Rev. Rul. 96-8 1996-1 C.B. 286 Section 4980B.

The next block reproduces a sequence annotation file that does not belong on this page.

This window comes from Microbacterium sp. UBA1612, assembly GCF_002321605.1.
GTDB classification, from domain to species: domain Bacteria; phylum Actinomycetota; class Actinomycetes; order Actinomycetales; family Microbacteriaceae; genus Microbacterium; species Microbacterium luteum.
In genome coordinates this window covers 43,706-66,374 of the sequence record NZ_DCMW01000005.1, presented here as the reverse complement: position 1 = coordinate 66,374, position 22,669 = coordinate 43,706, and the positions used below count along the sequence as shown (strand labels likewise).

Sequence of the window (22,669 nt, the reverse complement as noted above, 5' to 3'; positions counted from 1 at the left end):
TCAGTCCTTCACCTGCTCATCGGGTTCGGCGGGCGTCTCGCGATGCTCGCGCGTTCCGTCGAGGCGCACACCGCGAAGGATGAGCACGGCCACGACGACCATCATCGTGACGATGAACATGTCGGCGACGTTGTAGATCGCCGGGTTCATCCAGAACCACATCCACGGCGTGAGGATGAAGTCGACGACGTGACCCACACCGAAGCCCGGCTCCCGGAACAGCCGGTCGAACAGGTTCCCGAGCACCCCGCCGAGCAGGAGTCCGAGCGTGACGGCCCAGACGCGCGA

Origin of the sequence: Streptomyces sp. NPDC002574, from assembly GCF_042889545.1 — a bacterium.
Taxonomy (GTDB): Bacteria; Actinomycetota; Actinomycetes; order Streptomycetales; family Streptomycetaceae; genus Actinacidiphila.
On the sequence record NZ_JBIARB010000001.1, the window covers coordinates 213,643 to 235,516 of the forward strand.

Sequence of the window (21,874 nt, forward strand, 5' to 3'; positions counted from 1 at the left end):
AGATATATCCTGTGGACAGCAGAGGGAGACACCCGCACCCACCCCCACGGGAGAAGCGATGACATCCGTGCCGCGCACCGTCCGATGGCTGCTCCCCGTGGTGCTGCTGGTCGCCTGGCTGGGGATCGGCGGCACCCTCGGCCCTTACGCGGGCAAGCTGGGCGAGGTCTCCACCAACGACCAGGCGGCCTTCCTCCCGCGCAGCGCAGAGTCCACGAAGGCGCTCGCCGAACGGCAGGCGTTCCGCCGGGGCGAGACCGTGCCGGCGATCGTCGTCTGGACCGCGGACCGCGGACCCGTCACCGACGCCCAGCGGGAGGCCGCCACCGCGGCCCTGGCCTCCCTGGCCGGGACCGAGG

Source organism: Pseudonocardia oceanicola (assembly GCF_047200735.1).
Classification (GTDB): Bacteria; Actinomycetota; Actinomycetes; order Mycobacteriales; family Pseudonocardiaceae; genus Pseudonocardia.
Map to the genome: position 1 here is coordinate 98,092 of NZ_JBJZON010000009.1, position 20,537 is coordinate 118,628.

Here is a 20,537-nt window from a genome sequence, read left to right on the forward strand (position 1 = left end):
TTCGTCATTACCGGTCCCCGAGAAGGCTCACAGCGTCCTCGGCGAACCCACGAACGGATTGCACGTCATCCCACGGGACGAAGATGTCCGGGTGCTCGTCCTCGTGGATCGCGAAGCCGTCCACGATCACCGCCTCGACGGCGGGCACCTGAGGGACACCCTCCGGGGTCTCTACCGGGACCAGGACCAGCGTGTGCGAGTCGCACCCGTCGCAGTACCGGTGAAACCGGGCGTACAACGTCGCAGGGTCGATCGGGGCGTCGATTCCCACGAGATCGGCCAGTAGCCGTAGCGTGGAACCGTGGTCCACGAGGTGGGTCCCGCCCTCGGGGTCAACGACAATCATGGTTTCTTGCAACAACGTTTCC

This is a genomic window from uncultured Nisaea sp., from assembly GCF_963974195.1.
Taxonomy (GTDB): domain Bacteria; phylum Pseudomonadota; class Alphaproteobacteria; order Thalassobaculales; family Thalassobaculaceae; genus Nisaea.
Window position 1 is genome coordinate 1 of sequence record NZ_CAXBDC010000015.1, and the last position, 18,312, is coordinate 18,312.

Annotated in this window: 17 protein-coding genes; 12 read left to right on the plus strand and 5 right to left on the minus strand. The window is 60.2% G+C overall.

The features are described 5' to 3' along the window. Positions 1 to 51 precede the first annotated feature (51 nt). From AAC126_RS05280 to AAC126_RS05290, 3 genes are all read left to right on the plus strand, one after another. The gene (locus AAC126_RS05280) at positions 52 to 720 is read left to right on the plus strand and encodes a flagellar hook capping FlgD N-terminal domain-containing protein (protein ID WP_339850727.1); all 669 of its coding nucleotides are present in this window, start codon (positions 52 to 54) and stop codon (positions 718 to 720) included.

--Continuation Coverage Requirements of Group Health Plans January 22, 1996 Two COBRA premium issues. Guidance is given on two premium issues that arise under the continuation coverage requirements for group health plans in section 4980B of the Code. ISSUES (1) Under the facts of situation 1 below, may the plan require that two qualified beneficiaries receiving COBRA continuation coverage with respect to the same qualifying event jointly pay 102 percent of the family rate? (2)(a) Under the facts of situation 2(a) below, may the plan require that a sole qualified beneficiary receiving COBRA continuation coverage pay 102 percent of the family rate? (b) Under the facts of situation 2(b) below, may the plan require that a sole qualified beneficiary receiving COBRA continuation coverage pay 102 percent of the individual rate? FACTS Situation 1. Plan P is a group health plan subject to the COBRA continuation coverage requirements of § 4980B of the Internal Revenue Code. P covers eligible employees and their eligible spouses and dependent children. The benefits under P are provided solely through a contract with insurance company I. I charges P one of two premium rates for each eligible employee covered under P: a rate of $150 per month where only the employee is covered (the "individual rate"), and a rate of $400 per month where a spouse or one or more dependent children are covered together with the employee (the "family rate"). There are no experience rebates or dividends under P's contract with I. Employee E has a spouse S. A qualifying event occurs that results in a loss of coverage under P for E and S. Neither E nor S is disabled at the time of the qualifying event. COBRA continuation coverage is elected for E and S. I charges P the family rate for covering E and S, and P requires that E and S jointly pay 102 percent of the family rate. Situation 2. (a) The facts are the same as in situation 1, except that, instead of COBRA continuation coverage being elected for both E and S, it is elected only for S. I charges P the family rate for S's coverage, and P requires that S pay 102 percent of the family rate. (b) The facts are the same as in paragraph (a) of this situation 2 except that P requires that S pay 102 percent of the individual rate. LAW Title X of the Consolidated Omnibus Budget Reconciliation Act of 1985 (COBRA), P.L. 99-272, established continuation coverage requirements for certain group health plans (the "COBRA continuation coverage requirements"). These requirements, as amended by subsequent legislation, are now codified in § 4980B of the Code. Section 4980B imposes an excise tax if a plan subject to the COBRA continuation coverage requirements fails to comply with those requirements. Under § 4980B(f)(1) of the Code, "qualified beneficiaries" (generally defined in § 4980B(g)(1) as employees, their spouses, and their dependent children) are entitled to elect COBRA continuation coverage upon the occurrence of "qualifying events." A qualifying event is an event such as a termination of employment, death, divorce, or other event described in § 4980B(f)(3), if the event results in a loss of coverage under the plan.